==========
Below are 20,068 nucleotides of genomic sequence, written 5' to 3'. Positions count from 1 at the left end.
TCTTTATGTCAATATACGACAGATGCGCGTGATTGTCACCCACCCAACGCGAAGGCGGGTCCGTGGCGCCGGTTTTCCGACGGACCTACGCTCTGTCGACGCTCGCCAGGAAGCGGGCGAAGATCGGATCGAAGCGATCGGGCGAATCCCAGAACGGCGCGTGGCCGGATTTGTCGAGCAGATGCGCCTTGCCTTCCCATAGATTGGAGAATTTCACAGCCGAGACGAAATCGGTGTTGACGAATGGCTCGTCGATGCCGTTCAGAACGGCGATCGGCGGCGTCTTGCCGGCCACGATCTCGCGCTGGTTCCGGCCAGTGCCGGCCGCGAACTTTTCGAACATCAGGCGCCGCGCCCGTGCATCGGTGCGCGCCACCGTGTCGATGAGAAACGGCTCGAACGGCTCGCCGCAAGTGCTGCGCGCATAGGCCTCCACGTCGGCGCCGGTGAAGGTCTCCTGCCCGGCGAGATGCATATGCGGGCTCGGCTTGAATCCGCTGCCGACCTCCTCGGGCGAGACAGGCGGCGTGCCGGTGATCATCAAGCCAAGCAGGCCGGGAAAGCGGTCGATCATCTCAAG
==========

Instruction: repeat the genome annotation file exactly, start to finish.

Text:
Below are 20,068 nucleotides of genomic sequence, written 5' to 3'. Positions count from 1 at the left end.
TCTTTATGTCAATATACGACAGATGCGCGTGATTGTCACCCACCCAACGCGAAGGCGGGTCCGTGGCGCCGGTTTTCCGACGGACCTACGCTCTGTCGACGCTCGCCAGGAAGCGGGCGAAGATCGGATCGAAGCGATCGGGCGAATCCCAGAACGGCGCGTGGCCGGATTTGTCGAGCAGATGCGCCTTGCCTTCCCATAGATTGGAGAATTTCACAGCCGAGACGAAATCGGTGTTGACGAATGGCTCGTCGATGCCGTTCAGAACGGCGATCGGCGGCGTCTTGCCGGCCACGATCTCGCGCTGGTTCCGGCCAGTGCCGGCCGCGAACTTTTCGAACATCAGGCGCCGCGCCCGTGCATCGGTGCGCGCCACCGTGTCGATGAGAAACGGCTCGAACGGCTCGCCGCAAGTGCTGCGCGCATAGGCCTCCACGTCGGCGCCGGTGAAGGTCTCCTGCCCGGCGAGATGCATATGCGGGCTCGGCTTGAATCCGCTGCCGACCTCCTCGGGCGAGACAGGCGGCGTGCCGGTGATCATCAAGCCAAGCAGGCCGGGAAAGCGGTCGATCATCTCAAG